Quentin Coldwater is brilliant but miserable. A senior in high school, hes still secretly preoccupied with a series of fantasy novels he read as a child, set in a magical land called Fillory. Imagine his surprise when he finds himself unexpectedly admitted to a very secret, very exclusive college of magic in upstate New York, where he receives a thorough and rigorous education in the craft of modern sorcery.
He also discovers all the other things people learn in college: friendship, love, sex, booze, and boredom. Something is missing, though. Magic doesnt bring Quentin the happiness and adventure he dreamed it would. After graduation he and his friends make a stunning discovery: Fillory is real. But the land of Quentins fantasies turns out to be much darker and more dangerous than he could have imagined. His childhood dream becomes a nightmare with a shocking truth at its heart.
At once psychologically piercing and magnificently absorbing, The Magicians boldly moves into uncharted literary territory, imagining magic as practiced by real people, with their capricious desires and volatile emotions. Lev Grossman creates an utterly original world in which good and evil arent black and white, love and sex arent simple or innocent, and power comes at a terrible price.
I loved every page of The Magicians. For anyone who grew up reading fantasy, who started with E. Nesbit or The Chronicles of Narnia or awaited each Harry Potter release, who openly or secretly continued to read fantasy wondering if it was appropriate to be drawn to tales of magic as an adult, this is a perfect read. (Reviewed by Judy Krueger).
Sly and lyrical, [The Magicians] captures the magic of childhood and the sobering years beyond.
Grossman skillfully moves us through four years of school and a postgraduate adventure, never letting the pace slacken . . . beguiling.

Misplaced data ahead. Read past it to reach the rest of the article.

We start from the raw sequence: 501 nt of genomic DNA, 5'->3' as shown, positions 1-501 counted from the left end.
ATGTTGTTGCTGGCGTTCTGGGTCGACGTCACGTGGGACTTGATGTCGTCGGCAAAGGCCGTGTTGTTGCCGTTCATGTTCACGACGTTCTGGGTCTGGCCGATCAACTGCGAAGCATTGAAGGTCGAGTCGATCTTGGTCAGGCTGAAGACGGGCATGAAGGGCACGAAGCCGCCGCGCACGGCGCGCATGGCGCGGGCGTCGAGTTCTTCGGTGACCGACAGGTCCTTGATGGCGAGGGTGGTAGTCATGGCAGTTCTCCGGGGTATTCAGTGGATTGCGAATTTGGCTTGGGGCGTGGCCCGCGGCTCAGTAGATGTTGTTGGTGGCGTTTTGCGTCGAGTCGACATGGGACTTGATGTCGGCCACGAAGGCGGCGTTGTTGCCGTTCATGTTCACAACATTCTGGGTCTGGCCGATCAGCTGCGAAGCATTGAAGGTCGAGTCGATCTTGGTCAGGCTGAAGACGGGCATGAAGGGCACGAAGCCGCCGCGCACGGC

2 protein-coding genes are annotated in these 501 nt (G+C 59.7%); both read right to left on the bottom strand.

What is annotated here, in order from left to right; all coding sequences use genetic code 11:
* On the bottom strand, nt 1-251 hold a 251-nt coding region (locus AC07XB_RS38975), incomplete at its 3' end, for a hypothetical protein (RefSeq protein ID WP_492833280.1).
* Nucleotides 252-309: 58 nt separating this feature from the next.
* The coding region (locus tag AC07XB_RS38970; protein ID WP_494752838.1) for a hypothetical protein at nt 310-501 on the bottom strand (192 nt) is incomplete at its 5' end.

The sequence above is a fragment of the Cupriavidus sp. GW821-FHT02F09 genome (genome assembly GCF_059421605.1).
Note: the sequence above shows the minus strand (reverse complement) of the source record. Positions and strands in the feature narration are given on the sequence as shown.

The Washington Post
While this story invariably echoes a whole body of romantic coming-of-age tales, Grossman's American variation is fresh and compelling. Like a jazz musician, he riffs on Potter and Narnia, but makes it his own.
Genre fans will easily pick up the many nods to J.K. Rowling and C.S. Lewis, not to mention J.R.R. Tolkien in the climactic battle between the bad guy and a magician.
Starred Review. This is a book for grown-up fans of children's fantasy and would also appeal to those who loved Donna Tartt's The Secret History. Highly recommended.
Very dark and very scary, with no simple answers provided - fantasy for grown-ups, in other words, and very satisfying indeed.
Starred Review. Deep fantasy fans can’t afford to miss the darkly comic and unforgettably queasy experience of reading this book—and be glad for reality.
An irresistible storytelling momentum makes The Magicians a great summer book, both thoughtful and enchanting.
The Chicago Tribune The Magicians... blooms with grace and wit and imaginative brio. Grossman has a sense of humor as well as a sense of wonder.
George R.R. Martin, bestselling author of A Game of Thrones
The Magicians is to Harry Potter as a shot of Irish whiskey is to a glass of weak tea.
Junot Diaz, Pulitzer-prize winning author of The Brief Wondrous Life of Oscar Wao
Stirring, complex, adventurous . . . from the life of Quentin Coldwater, his slacker Park Slope Harry Potter, Lev Grossman delivers superb coming of age fantasy.
Recent Reader Reviews
Rated of 5
by Mj The Magicians I typically love books that offer the excitement and mystery of fantasy adventures. However, I found The Magicians very disappointing. It touched on so many potentially interesting and creative ideas and places like Brakebills and Fillory... but... Read More
Rated of 5
by Katy Lee Interesting...but, a little disturbing too. I love the Potter books - and I have done my fair share of LOTR and CON reading as well - I am guilty as are the characters of this book of wanting it all to be more real than fiction.
The book draws you in with interesting "new" ways... Read More
Lev Grossman's Worlds
Lev Grossman was born in 1969, the son of two English professors, and grew up in Lexington, MA, a placid little suburb of Boston. After obtaining a literature degree from Harvard and working towards a PhD in comparative literature at Yale, he gradually turned himself into a journalist and after a few years as a free-lancer, was hired by Time and became the magazine's book critic as well as one of its lead technology writers.
In 1997 Grossman published his first novel, Warp. It concerns the lyrical misadventures of a Boston slacker who has trouble distinguishing between reality and Star Trek.
Codex followed in 2004 and became a bestseller. It is a literary thriller in the tradition of The Name of the Rose, Possession and The Secret History. It's also an unusual love story, as well as a love letter to the...
Research shows that 90% of Americans value public libraries(Dec 11 2013) According to a survey by the Pew Research Center, about 90% of Americans aged 16 and older said that the closing of their local public library would have an...